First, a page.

February 1, 2011

Jack Bauer Syndrome

Tung Yin, Lewis and Clark Law School, has published Jack Bauer Syndrome: Hollywood's Depiction of National Security Law, at 17 S. Cal. Interdisc. L.J. 279 (2008), also presented at the 2008 AALS Section on Law and Humanities panel. Here is the abstract.

In this Article, which was presented at the Law & Humanities Section Panel at the 2008 Annual AALS Conference, I examine the way that the Fox television series "24" portrays two issues relevant to national security law: the use of torture to extract information in order to stop an imminent terrorist attack, and the depiction of Arabs as villains (and non-villains) with the concomitant impact on racial profiling and other stereotyping of Arab-Americans and Arabs. I conclude that the depiction of torture is narratively stacked in favor of government agent Jack Bauer. I also conclude that "24" attempts to balance its portrayal so that not all villains are Arabs, and not all Arabs are villains. However, I point out points of improvement in this area.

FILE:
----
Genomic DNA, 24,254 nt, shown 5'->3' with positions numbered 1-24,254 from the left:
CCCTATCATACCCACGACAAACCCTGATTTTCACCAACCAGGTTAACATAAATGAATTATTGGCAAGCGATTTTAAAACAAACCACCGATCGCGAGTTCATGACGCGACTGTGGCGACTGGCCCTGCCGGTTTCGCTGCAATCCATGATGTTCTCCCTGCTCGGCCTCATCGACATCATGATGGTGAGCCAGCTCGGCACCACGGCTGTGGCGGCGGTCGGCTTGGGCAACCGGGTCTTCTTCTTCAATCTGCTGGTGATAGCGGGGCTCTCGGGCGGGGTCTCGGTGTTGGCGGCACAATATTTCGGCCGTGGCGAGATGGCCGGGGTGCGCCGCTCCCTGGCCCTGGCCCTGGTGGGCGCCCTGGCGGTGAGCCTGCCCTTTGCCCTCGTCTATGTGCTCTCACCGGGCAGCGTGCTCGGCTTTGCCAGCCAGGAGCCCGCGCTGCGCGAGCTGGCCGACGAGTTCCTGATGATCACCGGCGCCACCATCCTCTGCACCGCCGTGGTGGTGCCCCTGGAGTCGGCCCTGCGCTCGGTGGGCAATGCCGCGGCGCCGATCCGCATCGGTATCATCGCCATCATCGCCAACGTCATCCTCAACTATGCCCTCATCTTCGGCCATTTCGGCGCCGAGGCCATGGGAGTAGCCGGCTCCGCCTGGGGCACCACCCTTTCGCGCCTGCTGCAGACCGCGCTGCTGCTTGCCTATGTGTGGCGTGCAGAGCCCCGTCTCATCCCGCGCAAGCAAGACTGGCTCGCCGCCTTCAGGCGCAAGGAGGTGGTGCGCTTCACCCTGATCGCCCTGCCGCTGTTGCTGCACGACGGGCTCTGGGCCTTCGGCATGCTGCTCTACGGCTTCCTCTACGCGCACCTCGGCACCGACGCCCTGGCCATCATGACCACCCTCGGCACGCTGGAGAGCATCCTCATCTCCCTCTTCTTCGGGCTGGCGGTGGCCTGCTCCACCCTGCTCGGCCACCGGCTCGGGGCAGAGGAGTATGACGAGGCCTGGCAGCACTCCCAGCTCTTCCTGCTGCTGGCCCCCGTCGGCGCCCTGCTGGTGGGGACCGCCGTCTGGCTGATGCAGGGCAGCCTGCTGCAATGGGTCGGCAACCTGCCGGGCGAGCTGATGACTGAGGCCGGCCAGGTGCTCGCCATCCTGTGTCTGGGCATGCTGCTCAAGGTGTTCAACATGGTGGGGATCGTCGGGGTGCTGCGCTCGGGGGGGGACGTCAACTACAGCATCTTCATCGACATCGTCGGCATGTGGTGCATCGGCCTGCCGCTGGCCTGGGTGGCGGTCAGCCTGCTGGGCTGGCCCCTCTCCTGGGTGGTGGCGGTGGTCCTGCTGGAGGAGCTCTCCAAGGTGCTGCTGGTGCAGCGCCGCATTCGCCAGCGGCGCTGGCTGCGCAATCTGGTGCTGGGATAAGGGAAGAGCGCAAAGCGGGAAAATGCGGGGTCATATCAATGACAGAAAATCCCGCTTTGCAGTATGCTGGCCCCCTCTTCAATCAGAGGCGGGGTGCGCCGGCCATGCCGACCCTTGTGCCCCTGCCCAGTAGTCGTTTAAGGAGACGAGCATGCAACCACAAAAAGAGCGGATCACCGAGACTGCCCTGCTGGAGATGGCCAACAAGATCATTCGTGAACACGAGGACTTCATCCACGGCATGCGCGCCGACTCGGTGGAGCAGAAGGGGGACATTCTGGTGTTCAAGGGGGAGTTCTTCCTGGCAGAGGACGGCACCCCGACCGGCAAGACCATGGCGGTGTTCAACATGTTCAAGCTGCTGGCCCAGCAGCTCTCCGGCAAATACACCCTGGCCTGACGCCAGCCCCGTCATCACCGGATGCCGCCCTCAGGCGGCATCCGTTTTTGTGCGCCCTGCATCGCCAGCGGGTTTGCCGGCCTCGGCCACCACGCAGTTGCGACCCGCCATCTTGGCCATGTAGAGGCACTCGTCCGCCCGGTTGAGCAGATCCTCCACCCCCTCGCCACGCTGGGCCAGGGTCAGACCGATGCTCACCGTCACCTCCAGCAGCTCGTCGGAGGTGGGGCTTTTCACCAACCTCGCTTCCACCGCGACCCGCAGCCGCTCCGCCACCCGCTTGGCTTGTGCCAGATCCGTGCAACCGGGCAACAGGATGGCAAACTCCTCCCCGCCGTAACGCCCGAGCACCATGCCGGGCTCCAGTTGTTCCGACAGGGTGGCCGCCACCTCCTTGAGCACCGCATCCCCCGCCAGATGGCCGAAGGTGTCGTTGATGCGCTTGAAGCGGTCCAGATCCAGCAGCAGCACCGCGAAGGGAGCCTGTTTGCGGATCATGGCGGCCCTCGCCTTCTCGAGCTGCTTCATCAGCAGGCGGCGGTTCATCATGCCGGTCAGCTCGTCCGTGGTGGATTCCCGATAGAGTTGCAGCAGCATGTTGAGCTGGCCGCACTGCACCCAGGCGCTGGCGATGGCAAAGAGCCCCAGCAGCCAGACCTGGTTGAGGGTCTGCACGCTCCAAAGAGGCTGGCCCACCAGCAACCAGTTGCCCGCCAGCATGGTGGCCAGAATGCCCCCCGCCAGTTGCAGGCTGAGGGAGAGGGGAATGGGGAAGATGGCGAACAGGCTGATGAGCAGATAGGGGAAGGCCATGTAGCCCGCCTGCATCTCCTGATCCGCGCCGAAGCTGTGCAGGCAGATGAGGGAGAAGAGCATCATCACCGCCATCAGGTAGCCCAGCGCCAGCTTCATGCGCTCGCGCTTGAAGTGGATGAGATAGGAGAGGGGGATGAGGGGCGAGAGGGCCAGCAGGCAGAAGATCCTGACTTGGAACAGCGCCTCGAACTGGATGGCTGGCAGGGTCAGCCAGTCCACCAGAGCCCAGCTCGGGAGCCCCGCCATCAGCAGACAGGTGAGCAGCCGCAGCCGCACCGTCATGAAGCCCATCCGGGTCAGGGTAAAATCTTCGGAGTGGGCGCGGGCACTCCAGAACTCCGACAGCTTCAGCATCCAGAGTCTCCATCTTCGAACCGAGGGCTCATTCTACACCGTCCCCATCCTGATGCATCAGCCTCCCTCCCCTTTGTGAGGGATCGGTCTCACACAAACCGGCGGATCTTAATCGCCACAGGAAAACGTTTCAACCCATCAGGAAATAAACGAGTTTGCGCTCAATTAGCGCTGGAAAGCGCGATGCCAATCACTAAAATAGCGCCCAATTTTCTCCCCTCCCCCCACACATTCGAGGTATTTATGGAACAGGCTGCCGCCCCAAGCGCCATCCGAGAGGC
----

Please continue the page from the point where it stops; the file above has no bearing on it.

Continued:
Download the article from SSRN at the link.

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